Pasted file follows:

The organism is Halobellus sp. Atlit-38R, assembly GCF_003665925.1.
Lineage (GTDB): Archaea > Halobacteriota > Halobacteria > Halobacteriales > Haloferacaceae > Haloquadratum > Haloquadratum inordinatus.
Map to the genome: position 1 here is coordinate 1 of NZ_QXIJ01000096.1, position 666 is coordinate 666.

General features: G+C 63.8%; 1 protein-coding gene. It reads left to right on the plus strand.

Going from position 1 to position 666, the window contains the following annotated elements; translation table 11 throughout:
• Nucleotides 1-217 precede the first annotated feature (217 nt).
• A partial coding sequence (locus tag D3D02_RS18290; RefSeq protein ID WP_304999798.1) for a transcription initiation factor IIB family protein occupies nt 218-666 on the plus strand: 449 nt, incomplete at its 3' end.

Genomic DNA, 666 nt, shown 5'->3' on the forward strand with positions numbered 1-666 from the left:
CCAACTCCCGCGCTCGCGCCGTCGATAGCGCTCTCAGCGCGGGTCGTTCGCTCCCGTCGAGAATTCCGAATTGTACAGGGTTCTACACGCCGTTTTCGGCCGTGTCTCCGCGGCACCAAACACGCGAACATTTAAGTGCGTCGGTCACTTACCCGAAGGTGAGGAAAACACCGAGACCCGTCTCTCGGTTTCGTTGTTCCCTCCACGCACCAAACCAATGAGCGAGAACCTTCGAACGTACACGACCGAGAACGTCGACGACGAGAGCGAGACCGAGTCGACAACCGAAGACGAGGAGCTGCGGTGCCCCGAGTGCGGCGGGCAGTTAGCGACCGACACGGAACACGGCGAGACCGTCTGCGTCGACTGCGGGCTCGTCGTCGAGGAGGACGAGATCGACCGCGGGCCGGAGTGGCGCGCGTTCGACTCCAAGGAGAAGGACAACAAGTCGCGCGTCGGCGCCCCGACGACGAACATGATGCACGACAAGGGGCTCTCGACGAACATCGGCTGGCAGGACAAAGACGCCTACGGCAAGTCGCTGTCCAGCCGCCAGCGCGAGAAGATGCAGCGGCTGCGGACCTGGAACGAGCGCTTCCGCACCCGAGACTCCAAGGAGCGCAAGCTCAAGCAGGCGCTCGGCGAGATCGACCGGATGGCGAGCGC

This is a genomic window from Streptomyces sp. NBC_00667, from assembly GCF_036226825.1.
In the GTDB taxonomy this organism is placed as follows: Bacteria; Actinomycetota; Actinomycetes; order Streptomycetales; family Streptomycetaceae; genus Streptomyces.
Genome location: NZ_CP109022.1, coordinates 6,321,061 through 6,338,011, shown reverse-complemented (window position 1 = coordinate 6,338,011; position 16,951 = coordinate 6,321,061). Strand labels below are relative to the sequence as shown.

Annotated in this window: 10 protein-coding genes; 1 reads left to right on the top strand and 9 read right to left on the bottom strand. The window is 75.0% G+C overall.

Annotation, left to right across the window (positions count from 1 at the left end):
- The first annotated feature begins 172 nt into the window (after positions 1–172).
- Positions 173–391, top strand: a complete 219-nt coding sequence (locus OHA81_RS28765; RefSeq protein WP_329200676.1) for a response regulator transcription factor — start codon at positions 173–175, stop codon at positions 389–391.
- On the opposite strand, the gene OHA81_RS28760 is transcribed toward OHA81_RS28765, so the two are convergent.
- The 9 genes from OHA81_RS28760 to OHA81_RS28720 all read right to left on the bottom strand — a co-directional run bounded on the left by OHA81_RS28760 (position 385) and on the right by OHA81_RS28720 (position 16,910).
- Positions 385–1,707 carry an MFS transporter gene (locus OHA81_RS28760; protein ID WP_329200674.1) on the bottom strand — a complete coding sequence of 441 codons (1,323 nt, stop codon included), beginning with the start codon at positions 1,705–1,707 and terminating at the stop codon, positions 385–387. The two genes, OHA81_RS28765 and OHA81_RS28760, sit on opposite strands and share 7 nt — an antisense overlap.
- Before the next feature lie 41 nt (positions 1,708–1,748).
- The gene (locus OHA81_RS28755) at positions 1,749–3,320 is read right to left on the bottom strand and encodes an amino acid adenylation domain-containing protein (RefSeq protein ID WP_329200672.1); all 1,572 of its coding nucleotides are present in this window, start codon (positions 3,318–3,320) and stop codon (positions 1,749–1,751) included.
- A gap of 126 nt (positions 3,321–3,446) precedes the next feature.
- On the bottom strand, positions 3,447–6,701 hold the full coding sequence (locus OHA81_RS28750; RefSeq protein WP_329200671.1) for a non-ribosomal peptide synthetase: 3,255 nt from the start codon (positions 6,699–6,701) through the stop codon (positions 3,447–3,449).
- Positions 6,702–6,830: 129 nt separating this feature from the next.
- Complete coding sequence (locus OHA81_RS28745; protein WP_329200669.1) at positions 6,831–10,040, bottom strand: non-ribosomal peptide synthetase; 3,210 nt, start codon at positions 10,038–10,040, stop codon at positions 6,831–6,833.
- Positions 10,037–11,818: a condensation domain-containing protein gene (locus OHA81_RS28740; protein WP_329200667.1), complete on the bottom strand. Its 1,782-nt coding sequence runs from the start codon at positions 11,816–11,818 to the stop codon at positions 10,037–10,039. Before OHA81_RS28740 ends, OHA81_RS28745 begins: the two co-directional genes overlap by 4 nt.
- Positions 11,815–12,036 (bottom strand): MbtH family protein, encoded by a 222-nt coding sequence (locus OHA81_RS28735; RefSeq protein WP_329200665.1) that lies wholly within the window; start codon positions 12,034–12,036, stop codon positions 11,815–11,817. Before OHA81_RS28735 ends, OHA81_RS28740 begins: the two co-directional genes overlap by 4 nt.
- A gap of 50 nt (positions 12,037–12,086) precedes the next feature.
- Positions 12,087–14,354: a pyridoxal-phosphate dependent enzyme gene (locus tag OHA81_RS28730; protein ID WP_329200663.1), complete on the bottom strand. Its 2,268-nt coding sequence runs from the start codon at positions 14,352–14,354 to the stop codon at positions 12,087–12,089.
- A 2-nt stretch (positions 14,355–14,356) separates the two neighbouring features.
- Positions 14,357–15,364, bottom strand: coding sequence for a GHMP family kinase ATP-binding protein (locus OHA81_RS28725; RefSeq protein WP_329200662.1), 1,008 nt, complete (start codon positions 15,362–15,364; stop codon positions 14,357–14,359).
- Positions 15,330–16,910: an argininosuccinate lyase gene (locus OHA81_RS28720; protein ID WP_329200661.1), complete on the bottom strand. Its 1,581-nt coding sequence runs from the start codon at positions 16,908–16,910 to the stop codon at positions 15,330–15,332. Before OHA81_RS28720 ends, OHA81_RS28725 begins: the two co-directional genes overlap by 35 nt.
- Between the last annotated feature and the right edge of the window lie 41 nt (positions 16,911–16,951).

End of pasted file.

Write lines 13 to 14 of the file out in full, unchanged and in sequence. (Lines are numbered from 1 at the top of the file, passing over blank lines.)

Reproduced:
Annotated in this window: 10 protein-coding genes; 1 reads left to right on the top strand and 9 read right to left on the bottom strand. The window is 75.0% G+C overall.

Annotation, left to right across the window (positions count from 1 at the left end):